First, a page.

Emotional/Verbal: demeaning or intimidating a partner; yelling at a partner; isolating a partner from friends and family; controlling where a partner goes; stalking and harassing; using insults and name-calling; threatening to take children away or turn them against a partner; threatening to harm oneself or commit suicide to control a partner

Financial: controlling the finances; using a partner's money without their consent; interfering with a partner's employment or education so they won't be able to have an income

Identity Abuse (this can overlap with emotional abuse): using aspects of a partner's identity to demean and control them, including using their sex, sexual or gender identity, age, culture, race, appearance, class, spirituality, ability, health status, or immigration status; includes threats to out a partner, turn their community against them (ex: LGBTTQ* community, spiritual or cultural community), disclose medical conditions (ex: HIV status) and threats to have them deported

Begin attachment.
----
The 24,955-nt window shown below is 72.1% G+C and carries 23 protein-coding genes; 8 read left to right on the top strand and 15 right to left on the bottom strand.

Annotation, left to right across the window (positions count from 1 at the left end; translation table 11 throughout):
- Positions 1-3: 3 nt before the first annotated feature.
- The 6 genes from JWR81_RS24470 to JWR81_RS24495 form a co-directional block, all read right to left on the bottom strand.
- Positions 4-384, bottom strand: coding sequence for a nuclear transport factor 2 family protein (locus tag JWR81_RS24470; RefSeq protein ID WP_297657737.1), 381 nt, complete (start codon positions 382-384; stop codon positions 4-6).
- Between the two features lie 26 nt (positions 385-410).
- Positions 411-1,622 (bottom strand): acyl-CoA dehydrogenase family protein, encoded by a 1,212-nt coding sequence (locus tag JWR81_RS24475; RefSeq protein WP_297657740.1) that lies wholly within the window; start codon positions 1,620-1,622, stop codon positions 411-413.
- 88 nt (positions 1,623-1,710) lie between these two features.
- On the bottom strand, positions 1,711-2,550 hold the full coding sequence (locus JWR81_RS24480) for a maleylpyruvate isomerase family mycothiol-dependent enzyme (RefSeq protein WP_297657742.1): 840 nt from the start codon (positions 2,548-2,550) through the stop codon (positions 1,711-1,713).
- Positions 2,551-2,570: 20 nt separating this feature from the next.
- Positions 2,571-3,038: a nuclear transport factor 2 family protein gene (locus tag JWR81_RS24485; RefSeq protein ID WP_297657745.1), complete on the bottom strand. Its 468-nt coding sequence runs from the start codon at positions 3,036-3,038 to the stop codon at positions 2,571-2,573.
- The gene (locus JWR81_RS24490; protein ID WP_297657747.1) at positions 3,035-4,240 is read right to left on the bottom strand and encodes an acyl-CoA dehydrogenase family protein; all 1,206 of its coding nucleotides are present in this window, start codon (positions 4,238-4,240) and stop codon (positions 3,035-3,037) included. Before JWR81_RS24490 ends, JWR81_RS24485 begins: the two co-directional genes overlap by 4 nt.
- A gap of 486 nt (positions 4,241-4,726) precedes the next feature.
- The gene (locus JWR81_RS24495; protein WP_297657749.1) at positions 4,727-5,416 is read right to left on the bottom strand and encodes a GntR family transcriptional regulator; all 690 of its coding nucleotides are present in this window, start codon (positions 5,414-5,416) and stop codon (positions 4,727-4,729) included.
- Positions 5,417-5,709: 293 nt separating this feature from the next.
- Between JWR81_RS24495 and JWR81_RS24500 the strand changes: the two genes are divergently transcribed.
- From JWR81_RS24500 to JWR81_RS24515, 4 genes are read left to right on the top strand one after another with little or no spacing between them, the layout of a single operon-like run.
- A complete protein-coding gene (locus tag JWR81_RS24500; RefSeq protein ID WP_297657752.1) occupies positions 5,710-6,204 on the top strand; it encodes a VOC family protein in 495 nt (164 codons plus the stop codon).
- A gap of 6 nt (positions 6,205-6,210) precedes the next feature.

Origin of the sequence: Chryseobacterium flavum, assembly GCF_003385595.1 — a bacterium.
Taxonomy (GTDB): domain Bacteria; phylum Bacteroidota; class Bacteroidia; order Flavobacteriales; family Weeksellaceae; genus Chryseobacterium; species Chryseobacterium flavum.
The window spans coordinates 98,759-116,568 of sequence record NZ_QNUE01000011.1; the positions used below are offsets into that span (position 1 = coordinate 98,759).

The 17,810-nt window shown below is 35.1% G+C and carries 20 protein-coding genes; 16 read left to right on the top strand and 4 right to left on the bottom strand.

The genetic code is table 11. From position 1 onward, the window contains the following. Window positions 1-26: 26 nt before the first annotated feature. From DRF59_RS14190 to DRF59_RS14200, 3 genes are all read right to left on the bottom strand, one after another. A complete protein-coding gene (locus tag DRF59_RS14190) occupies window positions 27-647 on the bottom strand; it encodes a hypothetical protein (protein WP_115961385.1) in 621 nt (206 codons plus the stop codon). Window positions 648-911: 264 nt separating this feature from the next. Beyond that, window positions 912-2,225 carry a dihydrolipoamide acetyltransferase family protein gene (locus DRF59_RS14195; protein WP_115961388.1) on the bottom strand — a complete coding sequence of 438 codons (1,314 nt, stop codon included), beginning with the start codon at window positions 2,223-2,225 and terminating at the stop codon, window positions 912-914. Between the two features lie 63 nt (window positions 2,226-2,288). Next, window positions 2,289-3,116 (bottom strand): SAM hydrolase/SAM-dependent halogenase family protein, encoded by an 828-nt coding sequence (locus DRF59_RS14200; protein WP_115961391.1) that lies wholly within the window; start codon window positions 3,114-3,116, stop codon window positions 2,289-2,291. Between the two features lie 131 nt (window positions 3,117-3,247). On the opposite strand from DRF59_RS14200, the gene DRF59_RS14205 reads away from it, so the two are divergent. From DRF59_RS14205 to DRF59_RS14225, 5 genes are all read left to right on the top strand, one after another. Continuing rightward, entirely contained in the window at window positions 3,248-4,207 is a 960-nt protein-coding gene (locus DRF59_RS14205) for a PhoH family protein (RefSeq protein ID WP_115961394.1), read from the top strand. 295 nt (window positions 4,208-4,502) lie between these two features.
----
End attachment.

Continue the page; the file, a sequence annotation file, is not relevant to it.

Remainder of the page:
Challenges and Myths

Relationship abuse isn't easy to talk about. There are added challenges for LGBTTQ* people, due to homophobia, transphobia, and heterosexism. Like relationship abuse, these kinds of discrimination can lead to feelings of shame and worthlessness.

Some LGBTTQ* people come to believe that because of their sexual orientation or gender identity, they deserve to be abused and will never be able to find a loving, healthy relationship. These feelings can be compounded for LGBTTQ* people who have also experienced other forms of discrimination, such as racism, sexism, or discrimination due to having a disability or medical condition.

There are many myths about LGBTTQ* relationship abuse. These myths can make it more difficult for LGBTTQ* people to recognize an abusive relationship and seek help. Even once the abuse is acknowledged, LGBTTQ* people may fear a homophobic/transphobic response from those who could help them.

  • Myth: Domestic violence only happens in straight relationships, or only among certain groups within LGBTTQ* communities.